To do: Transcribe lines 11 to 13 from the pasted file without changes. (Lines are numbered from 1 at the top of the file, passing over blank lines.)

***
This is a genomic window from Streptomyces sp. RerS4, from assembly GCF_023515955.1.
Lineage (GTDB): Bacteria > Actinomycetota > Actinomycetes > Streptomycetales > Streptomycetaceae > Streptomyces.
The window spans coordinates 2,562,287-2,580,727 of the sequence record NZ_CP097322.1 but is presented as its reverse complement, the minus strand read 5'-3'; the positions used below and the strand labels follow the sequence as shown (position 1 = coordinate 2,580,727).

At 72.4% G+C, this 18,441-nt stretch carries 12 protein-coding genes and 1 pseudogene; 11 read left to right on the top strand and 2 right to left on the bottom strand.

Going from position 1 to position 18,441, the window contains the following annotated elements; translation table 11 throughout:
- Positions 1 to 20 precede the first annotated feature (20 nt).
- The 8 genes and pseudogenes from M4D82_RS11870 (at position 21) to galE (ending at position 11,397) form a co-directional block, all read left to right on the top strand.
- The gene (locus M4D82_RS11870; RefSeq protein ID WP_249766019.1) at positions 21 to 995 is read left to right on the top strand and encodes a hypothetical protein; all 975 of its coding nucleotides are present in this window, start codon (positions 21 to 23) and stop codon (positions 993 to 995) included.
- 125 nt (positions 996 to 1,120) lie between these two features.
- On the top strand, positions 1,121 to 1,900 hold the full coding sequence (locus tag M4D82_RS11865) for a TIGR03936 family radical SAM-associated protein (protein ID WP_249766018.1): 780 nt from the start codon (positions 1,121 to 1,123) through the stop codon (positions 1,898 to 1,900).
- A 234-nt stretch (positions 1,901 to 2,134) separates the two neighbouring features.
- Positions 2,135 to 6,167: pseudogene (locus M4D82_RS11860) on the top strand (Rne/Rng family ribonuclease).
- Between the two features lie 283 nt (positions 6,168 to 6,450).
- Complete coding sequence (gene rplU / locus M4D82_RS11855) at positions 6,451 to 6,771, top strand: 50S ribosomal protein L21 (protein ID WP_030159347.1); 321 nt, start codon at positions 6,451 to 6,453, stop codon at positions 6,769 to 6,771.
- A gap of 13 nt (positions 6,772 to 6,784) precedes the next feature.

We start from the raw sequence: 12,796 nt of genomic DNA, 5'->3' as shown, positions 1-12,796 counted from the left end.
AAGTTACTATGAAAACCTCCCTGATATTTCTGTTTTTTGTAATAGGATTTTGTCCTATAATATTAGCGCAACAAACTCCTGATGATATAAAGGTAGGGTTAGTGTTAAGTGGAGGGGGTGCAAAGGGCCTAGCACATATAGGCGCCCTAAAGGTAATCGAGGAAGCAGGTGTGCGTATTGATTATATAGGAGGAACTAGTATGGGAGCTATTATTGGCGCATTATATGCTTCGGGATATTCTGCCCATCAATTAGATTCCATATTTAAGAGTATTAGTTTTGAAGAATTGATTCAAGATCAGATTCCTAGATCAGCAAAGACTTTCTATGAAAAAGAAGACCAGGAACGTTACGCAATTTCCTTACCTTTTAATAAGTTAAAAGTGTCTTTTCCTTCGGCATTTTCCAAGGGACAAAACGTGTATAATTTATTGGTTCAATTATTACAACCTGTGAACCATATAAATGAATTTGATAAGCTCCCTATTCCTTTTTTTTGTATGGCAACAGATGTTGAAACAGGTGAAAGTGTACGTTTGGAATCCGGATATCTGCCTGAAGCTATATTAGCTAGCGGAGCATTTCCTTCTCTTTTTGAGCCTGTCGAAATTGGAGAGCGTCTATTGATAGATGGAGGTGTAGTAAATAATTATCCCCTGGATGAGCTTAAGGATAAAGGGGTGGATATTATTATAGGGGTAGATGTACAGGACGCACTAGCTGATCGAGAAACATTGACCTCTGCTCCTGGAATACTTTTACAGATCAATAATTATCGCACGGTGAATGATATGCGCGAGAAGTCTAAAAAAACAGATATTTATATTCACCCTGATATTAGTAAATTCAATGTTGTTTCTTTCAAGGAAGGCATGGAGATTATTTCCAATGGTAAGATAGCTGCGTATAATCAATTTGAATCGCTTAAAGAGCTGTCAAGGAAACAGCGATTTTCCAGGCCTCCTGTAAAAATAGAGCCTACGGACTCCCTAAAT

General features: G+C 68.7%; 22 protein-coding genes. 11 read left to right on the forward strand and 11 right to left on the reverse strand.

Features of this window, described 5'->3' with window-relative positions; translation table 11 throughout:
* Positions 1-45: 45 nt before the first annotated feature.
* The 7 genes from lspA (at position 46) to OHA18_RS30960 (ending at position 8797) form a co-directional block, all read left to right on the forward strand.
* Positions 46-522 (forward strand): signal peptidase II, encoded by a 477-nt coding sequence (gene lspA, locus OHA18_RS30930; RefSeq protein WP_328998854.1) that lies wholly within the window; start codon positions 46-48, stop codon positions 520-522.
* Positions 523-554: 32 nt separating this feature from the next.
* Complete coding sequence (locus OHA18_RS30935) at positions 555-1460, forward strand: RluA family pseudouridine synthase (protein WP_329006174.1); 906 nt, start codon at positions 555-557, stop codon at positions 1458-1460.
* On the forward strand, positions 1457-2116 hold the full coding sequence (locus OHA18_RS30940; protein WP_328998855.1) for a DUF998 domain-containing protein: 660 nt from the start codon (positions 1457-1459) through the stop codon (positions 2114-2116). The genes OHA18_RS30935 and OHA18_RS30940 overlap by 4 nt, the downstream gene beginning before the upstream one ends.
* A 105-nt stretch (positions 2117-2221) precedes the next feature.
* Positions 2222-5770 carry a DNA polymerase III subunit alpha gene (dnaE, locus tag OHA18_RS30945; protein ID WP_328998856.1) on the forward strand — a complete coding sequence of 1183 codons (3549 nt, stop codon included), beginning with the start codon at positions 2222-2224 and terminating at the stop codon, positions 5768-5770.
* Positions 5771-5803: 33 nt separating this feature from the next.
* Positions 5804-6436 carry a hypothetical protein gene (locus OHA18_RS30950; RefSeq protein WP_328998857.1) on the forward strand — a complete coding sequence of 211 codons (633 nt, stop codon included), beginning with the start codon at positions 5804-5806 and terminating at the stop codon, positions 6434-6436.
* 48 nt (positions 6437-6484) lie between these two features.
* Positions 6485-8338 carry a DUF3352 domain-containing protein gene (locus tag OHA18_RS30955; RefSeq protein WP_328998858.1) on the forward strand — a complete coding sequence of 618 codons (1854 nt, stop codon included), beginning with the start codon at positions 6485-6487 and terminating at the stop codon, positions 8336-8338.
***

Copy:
- A 234-nt stretch (positions 1,901 to 2,134) separates the two neighbouring features.
- Positions 2,135 to 6,167: pseudogene (locus M4D82_RS11860) on the top strand (Rne/Rng family ribonuclease).
- Between the two features lie 283 nt (positions 6,168 to 6,450).